To be honest, even though BRMC have an excellent slice of Americana material built into and around their superdark groove-rock, they aren't actually great with dynamics in their live set. Like an over-muscled guitar amp, they're either on 1 or 11. I'm not saying that is a shortcoming at all, but when you build dynamic shifts into the arc of a set list, you kinda want to place them in that third position (which they did masterfully), but you also want them to be the pinnacle of the set where they almost act as a "bridge", not a hiccup before closing rockers. Unfortunately, for a musician, the difference between the two is merely timing, not even strength of performance, which in this case can't be criticized at all. But, with all of this nit-picking aside, I had a great time and most non-musicians probably didn't even notice these issues. Hell, maybe some did notice but didn't care because the most important piece of the puzzle was there; the band played great. Another important point to make is that sometimes no matter how much you prepare, gremlins get in the gear, and you just got to keep on rollin'.
I remember this July night at the Cactus Club some years ago now, sickeningly humid and cramped. I was slumped over on the front steps with a nauseating migraine and my head resting in my hands when one of the club's rather insistent doorpersons orders me to either get in the bar or leave. Real charmers they can be. I decided to take my chances inside the sweaty and over capacity bar area, figuring if I have to throw up, Cactus has a bathroom, ya know…easy math. I muscled my way through the jammed up crowd to the front of the stage. Tonight Black Rebel Motor Cycle Club is making a Milwaukee stop in the midst of their tour of smaller venues (of which, Cactus was the only really legitimate one we had back then). Even though the place was jammed full of folks who paid heavy at the door, I'd be willing to bet the club took a hit to land BRMC, or at least flirted with the risk of doing so. In return, the band brought the fire that night, and somehow my headache was cured.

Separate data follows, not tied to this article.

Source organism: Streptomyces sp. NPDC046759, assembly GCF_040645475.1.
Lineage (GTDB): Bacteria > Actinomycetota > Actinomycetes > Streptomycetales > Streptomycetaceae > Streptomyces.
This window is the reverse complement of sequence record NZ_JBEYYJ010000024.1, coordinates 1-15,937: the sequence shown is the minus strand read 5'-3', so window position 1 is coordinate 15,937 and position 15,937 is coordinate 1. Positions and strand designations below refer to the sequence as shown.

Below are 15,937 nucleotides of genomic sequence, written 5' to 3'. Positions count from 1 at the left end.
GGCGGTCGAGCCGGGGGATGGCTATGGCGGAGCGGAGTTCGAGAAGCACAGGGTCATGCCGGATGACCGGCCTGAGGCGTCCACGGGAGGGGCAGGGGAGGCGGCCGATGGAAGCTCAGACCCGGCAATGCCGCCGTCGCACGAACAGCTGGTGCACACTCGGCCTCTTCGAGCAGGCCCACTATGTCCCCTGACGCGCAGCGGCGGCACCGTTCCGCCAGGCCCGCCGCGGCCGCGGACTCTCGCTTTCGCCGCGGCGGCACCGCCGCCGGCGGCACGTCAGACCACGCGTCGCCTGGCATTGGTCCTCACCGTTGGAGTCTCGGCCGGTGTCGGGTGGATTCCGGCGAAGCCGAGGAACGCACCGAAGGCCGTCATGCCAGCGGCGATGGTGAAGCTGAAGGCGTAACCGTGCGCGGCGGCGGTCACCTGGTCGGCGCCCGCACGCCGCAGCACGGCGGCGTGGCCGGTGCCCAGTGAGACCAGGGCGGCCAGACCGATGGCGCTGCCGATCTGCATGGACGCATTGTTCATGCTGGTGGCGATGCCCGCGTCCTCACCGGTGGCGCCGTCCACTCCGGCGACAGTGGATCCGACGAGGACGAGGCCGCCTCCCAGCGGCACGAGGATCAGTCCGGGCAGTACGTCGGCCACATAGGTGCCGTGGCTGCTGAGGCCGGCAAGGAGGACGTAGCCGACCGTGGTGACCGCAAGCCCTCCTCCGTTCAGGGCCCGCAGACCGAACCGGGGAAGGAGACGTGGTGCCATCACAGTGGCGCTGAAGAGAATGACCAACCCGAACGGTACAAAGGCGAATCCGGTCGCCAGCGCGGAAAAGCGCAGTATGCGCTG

The show in many ways was actually kind of a little brother to the one I just saw at Turner Hall. They had the smoke machines and slimmed down light show. They even had a guitar tech guy standing at the side of the stage, trying to sneak between the amps and a drum kit, unable to be anything but obvious. Nobody chuckled ironically about it though. In fact it was kind of amazing that they could pull of a "big show" in a small place. I remember it as one of those gigs where a band takes the audience to the woodshed, and just puts a beating on them. During the final encore of the night, like some kind of rock and roll commando, Bassist Robert Levon Been jumps into the audience, bass and all, putting a good scratch on my forearm with what I suspect is the business end of some strings. This dude is knocking us around like the label doesn't have any lawyers, while the rest of the crew are holding the line on stage and just capping the night off with a little touch of unhinged mania. It's what a guy like me looks for in a show. Not to push the tired argument that intimate shows are better, but if Black Rebel Motorcycle Club can bring a big show to that little room, I'm full convinced they've got the firepower to pull off the opposite. Maybe I just haven't been able to catch them at Turner Hall doing just that. More than likely I'll throw my money down to see if they can do it next time, so ultimately they must be doing something right.